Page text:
agree targets for each year. These targets will be used to enable us to monitor and report progress.

Introduction:
We recognise that tourism is of considerable importance to The Gambian economy and to the lives of people in The Gambia. Tourism has the potential to bring jobs and livelihoods to Gambians and to make The Gambia a better place to live in. We recognise that the safety and security of visitors and the community is important if tourism is to contribute to raising the living standards of communities in The Gambia.

We need to develop a more diverse product in order to continue to attract people from our established markets and from new ones – we are aware that tourists seek a variety of experiences and that the traditional sun, sand and sea holiday market is increasingly competitive and in decline. The Gambia and its people have much to offer international visitors and the Responsible Tourism Partnership works with all stakeholders in the industry – Gambian and international – to grow the industry in ways which maximise the benefits (economic, social and environmental) to The Gambia.

The Gambia has a rich cultural diversity with several different ethnic groups including the Mandinka (42% of the population), Fula (18%), Wolof (16%), Jola (10%), and Serahuli (9%). The people of The Gambia are one of our major tourism assets – it is important that along with our colleagues in the originating markets we develop tourism products which enable our visitors to enjoy the cultural diversity and to have positive interactions with our communities, sharing something of our local living culture. We recognise that we need to work with colleagues in the originating markets and in The Gambia to enhance the quality of the interaction between our communities and visitors – to improve the experience for hosts and guests.

Tourism in The Gambia has developed in the coastal strip. Whilst we recognise that it is largely our beaches and climate that will continue to attract tourists to this destination, there is increasing interest in the inland area along the river and that over the next decade tourism will develop in the rural areas, the bird watching sector will grow, as will other opportunities to experience the countryside and to interact with rural communities. The Responsible Tourism Partnership will encourage the development of tourism in the rural areas and along the river and will work to create a framework within which capital can be raised for small-scale investments.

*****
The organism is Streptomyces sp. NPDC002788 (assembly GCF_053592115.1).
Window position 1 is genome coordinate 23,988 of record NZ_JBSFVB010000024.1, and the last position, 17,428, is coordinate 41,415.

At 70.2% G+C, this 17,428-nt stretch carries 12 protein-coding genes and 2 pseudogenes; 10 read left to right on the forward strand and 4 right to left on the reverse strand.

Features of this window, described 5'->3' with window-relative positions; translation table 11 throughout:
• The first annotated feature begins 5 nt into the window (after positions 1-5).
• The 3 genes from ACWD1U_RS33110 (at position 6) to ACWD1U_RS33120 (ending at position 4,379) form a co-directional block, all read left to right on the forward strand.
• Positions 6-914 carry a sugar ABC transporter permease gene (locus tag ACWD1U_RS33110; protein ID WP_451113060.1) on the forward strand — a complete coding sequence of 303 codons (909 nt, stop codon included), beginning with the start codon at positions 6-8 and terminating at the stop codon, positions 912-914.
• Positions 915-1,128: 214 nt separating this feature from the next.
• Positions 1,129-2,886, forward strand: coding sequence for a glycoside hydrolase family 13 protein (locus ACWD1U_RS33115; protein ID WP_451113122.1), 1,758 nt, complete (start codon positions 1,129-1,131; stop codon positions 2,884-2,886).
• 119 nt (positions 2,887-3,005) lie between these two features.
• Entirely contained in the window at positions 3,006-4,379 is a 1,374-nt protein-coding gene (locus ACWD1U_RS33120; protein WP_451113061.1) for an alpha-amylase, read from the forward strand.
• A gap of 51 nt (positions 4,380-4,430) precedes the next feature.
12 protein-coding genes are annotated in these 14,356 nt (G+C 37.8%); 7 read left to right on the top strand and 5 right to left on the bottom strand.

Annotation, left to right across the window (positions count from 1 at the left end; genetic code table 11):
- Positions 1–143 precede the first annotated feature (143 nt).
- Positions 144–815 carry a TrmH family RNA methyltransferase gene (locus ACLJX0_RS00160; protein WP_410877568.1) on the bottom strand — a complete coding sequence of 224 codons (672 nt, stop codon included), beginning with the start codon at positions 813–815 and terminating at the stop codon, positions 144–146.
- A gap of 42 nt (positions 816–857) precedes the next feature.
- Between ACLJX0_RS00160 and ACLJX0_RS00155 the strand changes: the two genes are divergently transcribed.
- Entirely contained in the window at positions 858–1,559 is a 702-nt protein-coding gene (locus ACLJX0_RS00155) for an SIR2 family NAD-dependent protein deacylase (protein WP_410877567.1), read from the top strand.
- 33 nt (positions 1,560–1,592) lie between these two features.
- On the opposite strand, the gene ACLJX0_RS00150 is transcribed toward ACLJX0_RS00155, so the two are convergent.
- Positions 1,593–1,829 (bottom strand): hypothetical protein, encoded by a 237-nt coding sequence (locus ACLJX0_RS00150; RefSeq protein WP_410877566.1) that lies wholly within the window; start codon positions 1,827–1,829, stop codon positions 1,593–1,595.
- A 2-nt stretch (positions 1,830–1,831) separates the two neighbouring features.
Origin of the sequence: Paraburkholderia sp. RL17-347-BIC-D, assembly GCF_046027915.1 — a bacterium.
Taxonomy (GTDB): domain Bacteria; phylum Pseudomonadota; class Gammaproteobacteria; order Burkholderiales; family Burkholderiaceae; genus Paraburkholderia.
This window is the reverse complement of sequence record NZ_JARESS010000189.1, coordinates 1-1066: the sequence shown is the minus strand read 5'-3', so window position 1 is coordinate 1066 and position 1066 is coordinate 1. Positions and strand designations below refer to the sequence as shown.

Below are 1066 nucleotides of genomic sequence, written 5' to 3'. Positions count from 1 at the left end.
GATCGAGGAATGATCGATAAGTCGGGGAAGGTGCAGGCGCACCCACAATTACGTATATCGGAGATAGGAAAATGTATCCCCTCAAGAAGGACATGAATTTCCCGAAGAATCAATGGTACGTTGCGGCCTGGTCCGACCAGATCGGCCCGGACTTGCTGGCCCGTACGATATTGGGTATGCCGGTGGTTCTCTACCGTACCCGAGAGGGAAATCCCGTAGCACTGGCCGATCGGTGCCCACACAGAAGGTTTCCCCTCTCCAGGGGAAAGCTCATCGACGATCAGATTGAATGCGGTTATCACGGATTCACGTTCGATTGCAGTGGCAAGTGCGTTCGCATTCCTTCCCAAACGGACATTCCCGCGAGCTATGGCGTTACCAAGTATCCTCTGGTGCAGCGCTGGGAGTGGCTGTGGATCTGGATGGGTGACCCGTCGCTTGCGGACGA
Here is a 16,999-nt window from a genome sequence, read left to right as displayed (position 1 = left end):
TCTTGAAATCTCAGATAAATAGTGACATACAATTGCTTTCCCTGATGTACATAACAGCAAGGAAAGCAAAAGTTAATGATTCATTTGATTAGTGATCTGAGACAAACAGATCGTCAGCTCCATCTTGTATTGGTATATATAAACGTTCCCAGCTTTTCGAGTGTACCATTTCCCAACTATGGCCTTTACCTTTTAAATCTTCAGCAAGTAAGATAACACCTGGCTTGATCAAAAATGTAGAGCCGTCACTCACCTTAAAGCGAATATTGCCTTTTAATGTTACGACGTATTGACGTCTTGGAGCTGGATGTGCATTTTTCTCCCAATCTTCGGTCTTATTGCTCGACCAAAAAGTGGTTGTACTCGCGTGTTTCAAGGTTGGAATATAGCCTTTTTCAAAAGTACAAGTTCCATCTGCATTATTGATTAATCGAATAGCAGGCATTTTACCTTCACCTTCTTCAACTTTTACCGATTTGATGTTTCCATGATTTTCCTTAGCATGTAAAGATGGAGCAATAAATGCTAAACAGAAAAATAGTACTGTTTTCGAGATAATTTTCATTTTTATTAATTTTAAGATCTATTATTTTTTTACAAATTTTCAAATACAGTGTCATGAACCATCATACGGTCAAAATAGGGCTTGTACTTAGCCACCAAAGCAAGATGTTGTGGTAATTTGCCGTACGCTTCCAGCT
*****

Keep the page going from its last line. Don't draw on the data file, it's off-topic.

We will encourage this development in ways which meet the objectives of ecotourism. We will encourage the development of tourism initiatives which bring supplementary livelihood opportunities to local communities; help to fund the conservation of our natural and cultural heritage; and provide visitors with enjoyable and high quality experiences. It is important that in The Gambia these new products, often locally owned and small scale, are marketed to tourists in the Tourism Development Area. Our objective is that all forms of tourism should contribute to these objectives – all our visitors should have the opportunity to experience more of The Gambia. The Tourism Development Area is a very small part of what we have to offer. The remainder of this policy document is in four sections dealing with the issue of marketing and the triple bottom line of economic, social and environmental sustainability.

1. Marketing The Gambia to Achieve Our Vision: